NetWellness is a global, community service providing quality, unbiased health information from our partner university faculty. NetWellness is commercial-free and does not accept advertising.
Sunday, September 24, 2017
Attention Deficit Hyperactivity Disorder
ADHD and Anxiety
Hi, I live in Germany. My seven year old daughter has had an extremely rough year in the first grade. She suffered socially (as she did throughout preschool and kindergarten, having trouble making and keeping friends), had academic problems (daydreaming, figeting, short attention/concentration span, difficultly working independently, slow processing speed, trouble understanding math, problems taking tests), she has low self-esteem (I feel I am to blame here setting the standard so high and then getting loud when she would fail)and the last two years we have seen a lot of anxiety (worrying about a vulcano erupting, a tsunami coming, someone breaking into our house, traffic, being afraid of spiders, ants, slugs, the dark, etc). Further, she also exhibits a type of defiance often which I would attribute to ODD. After we noticed her problems concentrating in school we took her to a psychiatrist for a pysch eval. which took months to complete as we also had organic testing done and an done, etc. She is extremely creative, draws elaborate pictures, creates cartoons (books)with an ability well beyond her age, tells amazing stories, memorizes entire storybooks and movie dialogue verbatim. She is also bilingual and reads in both German and English. Yet, IQ/psychiatric testing noted she has a low normal IQ (90)(although the psychiatrist said before testing she thought she was gifted and after testing has said she believes the poor result was due to extreme distraction/concentration problems) and that she is very anxious about things and extremely angry, too. She told the shrink she felt like a weirdo an outsider, not good enough and often blames herself. Yikes. Well, then her classroom teacher went on maternity leave and she received a new teacher. Low and behold, her academics improved much over the last 3 months of school and in the summer vacation she does have friends/playmates over regularly (although she was still often the target AT school-if there was a need to pick on someone, it is always my daughter). Her new teacher reported that she works slowly but carefully and is usually correct, is still often distracted but not always and is doing much better academically. At any rate, now the shrink has determined that Ritalin will likely help her and we will begin with it in a week. (School will begin the week after) Long story short, I am going to speak with the shrink now about her axiety and I am wondering how the anxiety is usually treated when one also uses Ritalin. What meds are usually used and how effective are they? Could her anxiety symptoms get better without anxiety meds (that is just with Ritalin)? Will the anxiety/ADHD meds affect her ODD-like behavior as well? Or is the ODD behavior coming from her feelings of axiety? Thanks so much for your time. This was really something of a novelette. I apologize. A really concerned mom.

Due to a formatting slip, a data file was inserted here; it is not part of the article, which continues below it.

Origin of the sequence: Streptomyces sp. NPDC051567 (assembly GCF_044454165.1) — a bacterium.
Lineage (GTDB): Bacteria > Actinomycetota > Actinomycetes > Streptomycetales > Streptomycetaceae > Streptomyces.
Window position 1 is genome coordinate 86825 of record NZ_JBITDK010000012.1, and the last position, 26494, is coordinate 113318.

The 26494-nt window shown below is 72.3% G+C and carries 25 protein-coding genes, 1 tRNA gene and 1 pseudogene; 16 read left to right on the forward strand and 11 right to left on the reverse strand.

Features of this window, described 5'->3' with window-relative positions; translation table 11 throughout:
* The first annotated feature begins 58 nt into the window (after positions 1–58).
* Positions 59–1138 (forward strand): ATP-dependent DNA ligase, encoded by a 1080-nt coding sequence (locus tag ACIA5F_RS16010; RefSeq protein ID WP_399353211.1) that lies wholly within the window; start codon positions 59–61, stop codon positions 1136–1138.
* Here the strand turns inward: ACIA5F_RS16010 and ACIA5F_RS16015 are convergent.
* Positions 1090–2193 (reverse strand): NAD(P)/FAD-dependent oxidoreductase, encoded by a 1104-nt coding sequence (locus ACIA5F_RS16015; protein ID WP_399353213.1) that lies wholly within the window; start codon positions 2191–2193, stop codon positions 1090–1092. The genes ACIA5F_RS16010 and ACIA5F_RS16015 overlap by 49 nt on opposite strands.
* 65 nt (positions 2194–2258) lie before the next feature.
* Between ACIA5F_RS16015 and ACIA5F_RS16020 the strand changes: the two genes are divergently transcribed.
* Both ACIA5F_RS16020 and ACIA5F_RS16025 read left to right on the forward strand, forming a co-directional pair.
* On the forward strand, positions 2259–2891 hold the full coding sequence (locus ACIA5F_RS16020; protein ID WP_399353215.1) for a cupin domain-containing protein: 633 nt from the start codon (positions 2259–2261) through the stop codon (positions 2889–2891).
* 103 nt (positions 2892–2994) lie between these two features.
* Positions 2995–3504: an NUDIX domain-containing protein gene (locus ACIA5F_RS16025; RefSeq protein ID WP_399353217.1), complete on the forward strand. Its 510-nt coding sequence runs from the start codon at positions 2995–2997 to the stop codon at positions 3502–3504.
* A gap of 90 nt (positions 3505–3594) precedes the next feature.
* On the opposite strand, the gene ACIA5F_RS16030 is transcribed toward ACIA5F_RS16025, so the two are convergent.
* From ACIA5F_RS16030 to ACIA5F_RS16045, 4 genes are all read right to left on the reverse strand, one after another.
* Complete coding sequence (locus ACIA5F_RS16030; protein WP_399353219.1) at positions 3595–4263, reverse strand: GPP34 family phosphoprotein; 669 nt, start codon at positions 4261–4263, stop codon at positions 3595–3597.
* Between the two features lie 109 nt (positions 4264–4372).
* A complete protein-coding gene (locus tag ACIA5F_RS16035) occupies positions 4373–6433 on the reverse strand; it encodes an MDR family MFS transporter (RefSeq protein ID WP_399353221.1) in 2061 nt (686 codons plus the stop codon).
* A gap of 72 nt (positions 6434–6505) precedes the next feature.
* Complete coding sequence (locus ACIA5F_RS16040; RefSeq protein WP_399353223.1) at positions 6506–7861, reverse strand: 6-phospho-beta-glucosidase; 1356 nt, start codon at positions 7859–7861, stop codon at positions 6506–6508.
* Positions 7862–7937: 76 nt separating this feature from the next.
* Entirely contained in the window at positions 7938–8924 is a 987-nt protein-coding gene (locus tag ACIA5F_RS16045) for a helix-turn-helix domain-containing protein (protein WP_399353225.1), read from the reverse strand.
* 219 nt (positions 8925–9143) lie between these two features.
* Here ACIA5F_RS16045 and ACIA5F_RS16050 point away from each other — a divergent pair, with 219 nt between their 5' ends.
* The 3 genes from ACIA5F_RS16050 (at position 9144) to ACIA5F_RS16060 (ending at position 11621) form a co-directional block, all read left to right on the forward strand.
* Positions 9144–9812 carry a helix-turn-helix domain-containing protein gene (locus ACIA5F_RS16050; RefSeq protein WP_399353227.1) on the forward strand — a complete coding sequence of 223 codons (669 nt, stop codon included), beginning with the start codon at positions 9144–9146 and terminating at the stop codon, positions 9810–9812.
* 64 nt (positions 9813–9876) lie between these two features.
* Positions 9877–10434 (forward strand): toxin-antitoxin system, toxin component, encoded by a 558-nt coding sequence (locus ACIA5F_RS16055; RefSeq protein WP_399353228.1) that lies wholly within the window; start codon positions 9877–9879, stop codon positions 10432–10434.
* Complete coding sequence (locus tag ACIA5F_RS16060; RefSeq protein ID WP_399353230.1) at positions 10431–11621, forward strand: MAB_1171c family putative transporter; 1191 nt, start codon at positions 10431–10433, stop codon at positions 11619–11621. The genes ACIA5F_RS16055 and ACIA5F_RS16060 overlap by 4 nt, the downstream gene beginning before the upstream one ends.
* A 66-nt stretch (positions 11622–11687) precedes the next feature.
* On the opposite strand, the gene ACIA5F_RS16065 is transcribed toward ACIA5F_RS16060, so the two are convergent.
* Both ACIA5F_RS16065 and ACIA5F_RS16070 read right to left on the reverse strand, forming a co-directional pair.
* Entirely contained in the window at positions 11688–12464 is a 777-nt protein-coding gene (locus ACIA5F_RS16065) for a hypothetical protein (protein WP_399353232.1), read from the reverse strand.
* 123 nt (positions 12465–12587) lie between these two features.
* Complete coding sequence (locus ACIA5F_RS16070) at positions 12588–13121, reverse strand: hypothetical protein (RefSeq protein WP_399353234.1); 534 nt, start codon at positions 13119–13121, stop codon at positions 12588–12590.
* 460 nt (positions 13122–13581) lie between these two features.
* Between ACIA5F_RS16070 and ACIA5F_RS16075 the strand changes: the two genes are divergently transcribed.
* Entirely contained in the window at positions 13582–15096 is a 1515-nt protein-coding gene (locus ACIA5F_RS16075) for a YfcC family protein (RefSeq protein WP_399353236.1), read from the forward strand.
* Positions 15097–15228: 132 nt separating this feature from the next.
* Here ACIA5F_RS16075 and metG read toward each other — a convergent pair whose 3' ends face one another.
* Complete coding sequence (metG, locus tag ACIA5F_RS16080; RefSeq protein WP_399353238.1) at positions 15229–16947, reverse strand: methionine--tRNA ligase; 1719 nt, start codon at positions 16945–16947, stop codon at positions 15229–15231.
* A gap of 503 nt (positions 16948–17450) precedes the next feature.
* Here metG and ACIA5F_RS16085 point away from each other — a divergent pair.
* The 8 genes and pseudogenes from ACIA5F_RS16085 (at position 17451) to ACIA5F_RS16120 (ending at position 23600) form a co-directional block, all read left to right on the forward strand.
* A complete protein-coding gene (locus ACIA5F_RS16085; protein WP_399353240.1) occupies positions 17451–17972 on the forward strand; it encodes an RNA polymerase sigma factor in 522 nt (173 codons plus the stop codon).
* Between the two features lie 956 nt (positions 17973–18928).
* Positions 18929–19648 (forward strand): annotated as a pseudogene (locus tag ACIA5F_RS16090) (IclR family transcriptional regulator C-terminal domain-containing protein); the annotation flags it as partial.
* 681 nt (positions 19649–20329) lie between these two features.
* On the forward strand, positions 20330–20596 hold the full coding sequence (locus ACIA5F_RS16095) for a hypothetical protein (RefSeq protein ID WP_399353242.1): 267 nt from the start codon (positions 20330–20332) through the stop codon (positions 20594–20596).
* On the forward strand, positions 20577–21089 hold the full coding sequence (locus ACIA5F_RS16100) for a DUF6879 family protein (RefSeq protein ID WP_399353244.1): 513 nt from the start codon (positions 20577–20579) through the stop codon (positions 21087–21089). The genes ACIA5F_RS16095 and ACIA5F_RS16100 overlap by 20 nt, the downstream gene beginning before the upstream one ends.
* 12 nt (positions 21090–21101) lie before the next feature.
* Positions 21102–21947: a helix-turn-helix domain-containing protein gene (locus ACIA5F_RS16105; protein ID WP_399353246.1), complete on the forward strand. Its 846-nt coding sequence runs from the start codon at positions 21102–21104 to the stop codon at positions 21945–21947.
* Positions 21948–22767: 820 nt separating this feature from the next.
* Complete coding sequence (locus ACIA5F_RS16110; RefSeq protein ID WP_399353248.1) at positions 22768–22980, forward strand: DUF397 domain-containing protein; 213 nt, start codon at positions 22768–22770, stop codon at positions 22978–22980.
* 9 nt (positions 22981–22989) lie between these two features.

One of the things I enjoy most about writing for NetWellness is the constant reminder of how very much people care about their family members, friends, and even neighbors. Your love comes shining through.